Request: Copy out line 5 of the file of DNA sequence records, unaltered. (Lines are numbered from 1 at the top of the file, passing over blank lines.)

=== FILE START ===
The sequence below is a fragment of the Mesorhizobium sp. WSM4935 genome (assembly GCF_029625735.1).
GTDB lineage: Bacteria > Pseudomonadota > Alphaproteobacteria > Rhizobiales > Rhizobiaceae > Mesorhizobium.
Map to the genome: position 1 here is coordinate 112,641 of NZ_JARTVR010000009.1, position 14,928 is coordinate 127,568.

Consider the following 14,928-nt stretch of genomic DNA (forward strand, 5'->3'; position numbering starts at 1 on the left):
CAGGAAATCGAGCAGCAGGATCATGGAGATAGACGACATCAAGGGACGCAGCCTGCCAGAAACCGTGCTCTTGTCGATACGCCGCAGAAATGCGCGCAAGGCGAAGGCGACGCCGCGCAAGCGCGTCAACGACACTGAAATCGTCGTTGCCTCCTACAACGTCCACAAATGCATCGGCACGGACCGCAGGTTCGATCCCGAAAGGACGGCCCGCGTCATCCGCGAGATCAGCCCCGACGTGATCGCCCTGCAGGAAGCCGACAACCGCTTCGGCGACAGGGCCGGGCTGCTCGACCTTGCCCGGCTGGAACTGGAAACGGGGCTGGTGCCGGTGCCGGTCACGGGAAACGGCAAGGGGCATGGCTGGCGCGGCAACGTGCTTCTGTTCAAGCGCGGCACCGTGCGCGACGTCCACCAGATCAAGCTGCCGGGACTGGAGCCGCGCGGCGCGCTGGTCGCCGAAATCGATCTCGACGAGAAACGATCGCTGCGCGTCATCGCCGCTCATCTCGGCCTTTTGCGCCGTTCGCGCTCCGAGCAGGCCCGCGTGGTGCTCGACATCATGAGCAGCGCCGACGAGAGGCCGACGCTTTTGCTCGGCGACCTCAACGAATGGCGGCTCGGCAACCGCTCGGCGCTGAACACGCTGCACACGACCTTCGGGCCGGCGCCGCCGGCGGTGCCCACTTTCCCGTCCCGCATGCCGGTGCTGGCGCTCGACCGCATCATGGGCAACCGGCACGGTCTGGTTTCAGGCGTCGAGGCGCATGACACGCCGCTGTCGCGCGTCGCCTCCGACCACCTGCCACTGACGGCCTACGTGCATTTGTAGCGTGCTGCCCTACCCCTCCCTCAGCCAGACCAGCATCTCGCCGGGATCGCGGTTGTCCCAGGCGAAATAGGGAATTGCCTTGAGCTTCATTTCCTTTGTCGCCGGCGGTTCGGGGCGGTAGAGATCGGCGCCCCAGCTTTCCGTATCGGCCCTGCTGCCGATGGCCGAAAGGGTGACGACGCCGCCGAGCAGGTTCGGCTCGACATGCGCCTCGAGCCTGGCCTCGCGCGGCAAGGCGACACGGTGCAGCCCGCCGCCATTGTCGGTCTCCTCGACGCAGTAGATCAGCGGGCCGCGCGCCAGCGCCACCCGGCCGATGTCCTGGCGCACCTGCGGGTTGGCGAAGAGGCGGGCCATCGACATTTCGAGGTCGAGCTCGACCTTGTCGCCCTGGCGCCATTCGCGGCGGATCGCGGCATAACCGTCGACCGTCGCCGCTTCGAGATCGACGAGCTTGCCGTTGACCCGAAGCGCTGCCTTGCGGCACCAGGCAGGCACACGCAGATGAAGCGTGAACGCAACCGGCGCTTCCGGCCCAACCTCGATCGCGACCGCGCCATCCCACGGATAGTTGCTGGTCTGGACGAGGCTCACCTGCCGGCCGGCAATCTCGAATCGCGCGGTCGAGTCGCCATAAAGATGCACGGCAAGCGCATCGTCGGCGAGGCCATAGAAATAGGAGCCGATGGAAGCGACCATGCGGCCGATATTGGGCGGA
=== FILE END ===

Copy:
CAGGAAATCGAGCAGCAGGATCATGGAGATAGACGACATCAAGGGACGCAGCCTGCCAGAAACCGTGCTCTTGTCGATACGCCGCAGAAATGCGCGCAAGGCGAAGGCGACGCCGCGCAAGCGCGTCAACGACACTGAAATCGTCGTTGCCTCCTACAACGTCCACAAATGCATCGGCACGGACCGCAGGTTCGATCCCGAAAGGACGGCCCGCGTCATCCGCGAGATCAGCCCCGACGTGATCGCCCTGCAGGAAGCCGACAACCGCTTCGGCGACAGGGCCGGGCTGCTCGACCTTGCCCGGCTGGAACTGGAAACGGGGCTGGTGCCGGTGCCGGTCACGGGAAACGGCAAGGGGCATGGCTGGCGCGGCAACGTGCTTCTGTTCAAGCGCGGCACCGTGCGCGACGTCCACCAGATCAAGCTGCCGGGACTGGAGCCGCGCGGCGCGCTGGTCGCCGAAATCGATCTCGACGAGAAACGATCGCTGCGCGTCATCGCCGCTCATCTCGGCCTTTTGCGCCGTTCGCGCTCCGAGCAGGCCCGCGTGGTGCTCGACATCATGAGCAGCGCCGACGAGAGGCCGACGCTTTTGCTCGGCGACCTCAACGAATGGCGGCTCGGCAACCGCTCGGCGCTGAACACGCTGCACACGACCTTCGGGCCGGCGCCGCCGGCGGTGCCCACTTTCCCGTCCCGCATGCCGGTGCTGGCGCTCGACCGCATCATGGGCAACCGGCACGGTCTGGTTTCAGGCGTCGAGGCGCATGACACGCCGCTGTCGCGCGTCGCCTCCGACCACCTGCCACTGACGGCCTACGTGCATTTGTAGCGTGCTGCCCTACCCCTCCCTCAGCCAGACCAGCATCTCGCCGGGATCGCGGTTGTCCCAGGCGAAATAGGGAATTGCCTTGAGCTTCATTTCCTTTGTCGCCGGCGGTTCGGGGCGGTAGAGATCGGCGCCCCAGCTTTCCGTATCGGCCCTGCTGCCGATGGCCGAAAGGGTGACGACGCCGCCGAGCAGGTTCGGCTCGACATGCGCCTCGAGCCTGGCCTCGCGCGGCAAGGCGACACGGTGCAGCCCGCCGCCATTGTCGGTCTCCTCGACGCAGTAGATCAGCGGGCCGCGCGCCAGCGCCACCCGGCCGATGTCCTGGCGCACCTGCGGGTTGGCGAAGAGGCGGGCCATCGACATTTCGAGGTCGAGCTCGACCTTGTCGCCCTGGCGCCATTCGCGGCGGATCGCGGCATAACCGTCGACCGTCGCCGCTTCGAGATCGACGAGCTTGCCGTTGACCCGAAGCGCTGCCTTGCGGCACCAGGCAGGCACACGCAGATGAAGCGTGAACGCAACCGGCGCTTCCGGCCCAACCTCGATCGCGACCGCGCCATCCCACGGATAGTTGCTGGTCTGGACGAGGCTCACCTGCCGGCCGGCAATCTCGAATCGCGCGGTCGAGTCGCCATAAAGATGCACGGCAAGCGCATCGTCGGCGAGGCCATAGAAATAGGAGCCGATGGAAGCGACCATGCGGCCGATATTGGGCGGA